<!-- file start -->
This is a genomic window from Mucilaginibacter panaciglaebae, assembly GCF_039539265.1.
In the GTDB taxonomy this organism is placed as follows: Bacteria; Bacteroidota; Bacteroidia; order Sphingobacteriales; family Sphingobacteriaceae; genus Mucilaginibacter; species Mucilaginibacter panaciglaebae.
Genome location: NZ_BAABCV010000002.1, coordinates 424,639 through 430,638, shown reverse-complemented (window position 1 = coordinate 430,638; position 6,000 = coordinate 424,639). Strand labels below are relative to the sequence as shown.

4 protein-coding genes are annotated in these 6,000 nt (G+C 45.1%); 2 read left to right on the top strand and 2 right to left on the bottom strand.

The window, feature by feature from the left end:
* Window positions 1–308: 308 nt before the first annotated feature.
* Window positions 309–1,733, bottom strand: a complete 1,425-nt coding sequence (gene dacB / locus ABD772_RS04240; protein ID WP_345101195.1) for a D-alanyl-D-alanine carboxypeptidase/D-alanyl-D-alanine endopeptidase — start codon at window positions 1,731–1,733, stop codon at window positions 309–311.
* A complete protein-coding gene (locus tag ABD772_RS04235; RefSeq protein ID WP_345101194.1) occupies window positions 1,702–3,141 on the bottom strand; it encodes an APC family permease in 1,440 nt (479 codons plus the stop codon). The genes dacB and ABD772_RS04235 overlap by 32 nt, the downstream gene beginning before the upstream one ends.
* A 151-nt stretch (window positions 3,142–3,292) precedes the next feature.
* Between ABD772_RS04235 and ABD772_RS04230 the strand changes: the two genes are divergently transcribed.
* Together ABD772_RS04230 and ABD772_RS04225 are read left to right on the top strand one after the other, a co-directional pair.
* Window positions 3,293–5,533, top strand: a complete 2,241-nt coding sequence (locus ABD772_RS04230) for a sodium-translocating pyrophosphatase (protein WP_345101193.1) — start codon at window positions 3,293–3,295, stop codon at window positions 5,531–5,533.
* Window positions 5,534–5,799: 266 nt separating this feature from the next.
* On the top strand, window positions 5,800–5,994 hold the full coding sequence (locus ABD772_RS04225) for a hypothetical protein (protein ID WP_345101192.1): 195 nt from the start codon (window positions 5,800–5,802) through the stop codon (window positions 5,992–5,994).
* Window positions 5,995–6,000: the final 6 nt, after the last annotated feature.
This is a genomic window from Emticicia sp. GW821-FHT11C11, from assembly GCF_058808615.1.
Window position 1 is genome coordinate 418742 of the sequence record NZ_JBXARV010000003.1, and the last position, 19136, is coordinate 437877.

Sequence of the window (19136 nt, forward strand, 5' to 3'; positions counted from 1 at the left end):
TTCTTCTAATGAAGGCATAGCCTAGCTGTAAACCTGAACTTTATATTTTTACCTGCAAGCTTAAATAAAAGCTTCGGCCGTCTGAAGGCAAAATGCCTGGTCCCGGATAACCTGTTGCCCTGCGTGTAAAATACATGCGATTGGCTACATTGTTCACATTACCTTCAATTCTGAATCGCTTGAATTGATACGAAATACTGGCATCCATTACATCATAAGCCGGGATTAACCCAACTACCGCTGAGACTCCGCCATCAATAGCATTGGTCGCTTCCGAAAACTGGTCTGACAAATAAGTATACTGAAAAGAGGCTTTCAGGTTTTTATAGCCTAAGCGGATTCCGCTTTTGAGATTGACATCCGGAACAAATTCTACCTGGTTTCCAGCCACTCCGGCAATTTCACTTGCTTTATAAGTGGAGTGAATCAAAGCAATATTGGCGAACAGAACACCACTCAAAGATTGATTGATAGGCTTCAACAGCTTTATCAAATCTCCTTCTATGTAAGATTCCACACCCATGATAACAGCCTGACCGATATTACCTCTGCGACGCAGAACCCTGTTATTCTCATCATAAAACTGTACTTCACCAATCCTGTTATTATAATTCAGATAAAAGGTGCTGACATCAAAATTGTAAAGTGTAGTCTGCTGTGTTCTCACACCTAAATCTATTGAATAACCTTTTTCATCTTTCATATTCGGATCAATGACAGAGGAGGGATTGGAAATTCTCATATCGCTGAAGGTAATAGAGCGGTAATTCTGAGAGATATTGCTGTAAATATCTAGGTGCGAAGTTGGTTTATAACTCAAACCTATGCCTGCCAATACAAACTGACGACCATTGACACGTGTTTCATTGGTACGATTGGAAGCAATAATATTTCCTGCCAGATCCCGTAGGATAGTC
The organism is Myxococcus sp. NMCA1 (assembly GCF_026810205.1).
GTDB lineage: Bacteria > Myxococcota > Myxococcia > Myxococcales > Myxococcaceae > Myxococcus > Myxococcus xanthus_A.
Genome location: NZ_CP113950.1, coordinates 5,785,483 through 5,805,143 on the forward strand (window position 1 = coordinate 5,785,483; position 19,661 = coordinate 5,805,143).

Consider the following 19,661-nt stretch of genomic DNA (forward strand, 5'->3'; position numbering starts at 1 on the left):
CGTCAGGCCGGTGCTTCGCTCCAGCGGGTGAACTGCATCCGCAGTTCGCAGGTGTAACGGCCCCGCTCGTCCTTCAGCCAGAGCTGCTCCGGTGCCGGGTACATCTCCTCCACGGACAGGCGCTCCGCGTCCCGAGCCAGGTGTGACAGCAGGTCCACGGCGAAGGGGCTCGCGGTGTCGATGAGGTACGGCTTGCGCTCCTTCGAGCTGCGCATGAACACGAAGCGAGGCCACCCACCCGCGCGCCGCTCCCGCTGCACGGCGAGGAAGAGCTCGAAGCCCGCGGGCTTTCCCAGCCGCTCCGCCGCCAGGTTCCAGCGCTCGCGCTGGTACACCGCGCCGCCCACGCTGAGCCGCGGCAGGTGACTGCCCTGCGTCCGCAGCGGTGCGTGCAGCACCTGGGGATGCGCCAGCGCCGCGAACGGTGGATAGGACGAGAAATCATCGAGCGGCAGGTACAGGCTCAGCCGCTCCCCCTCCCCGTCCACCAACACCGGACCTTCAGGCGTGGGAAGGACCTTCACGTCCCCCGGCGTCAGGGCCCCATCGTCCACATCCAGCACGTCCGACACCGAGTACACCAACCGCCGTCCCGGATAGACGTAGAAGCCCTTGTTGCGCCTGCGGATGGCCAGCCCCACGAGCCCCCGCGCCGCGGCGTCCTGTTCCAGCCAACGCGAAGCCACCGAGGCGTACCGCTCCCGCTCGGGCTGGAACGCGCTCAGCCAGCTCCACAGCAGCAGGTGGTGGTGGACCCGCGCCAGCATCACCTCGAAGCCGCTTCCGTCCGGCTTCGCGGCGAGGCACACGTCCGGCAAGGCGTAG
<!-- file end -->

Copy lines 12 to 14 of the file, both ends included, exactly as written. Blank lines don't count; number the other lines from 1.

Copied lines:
* Window positions 3,293–5,533, top strand: a complete 2,241-nt coding sequence (locus ABD772_RS04230) for a sodium-translocating pyrophosphatase (protein WP_345101193.1) — start codon at window positions 3,293–3,295, stop codon at window positions 5,531–5,533.
* Window positions 5,534–5,799: 266 nt separating this feature from the next.
* On the top strand, window positions 5,800–5,994 hold the full coding sequence (locus ABD772_RS04225) for a hypothetical protein (protein ID WP_345101192.1): 195 nt from the start codon (window positions 5,800–5,802) through the stop codon (window positions 5,992–5,994).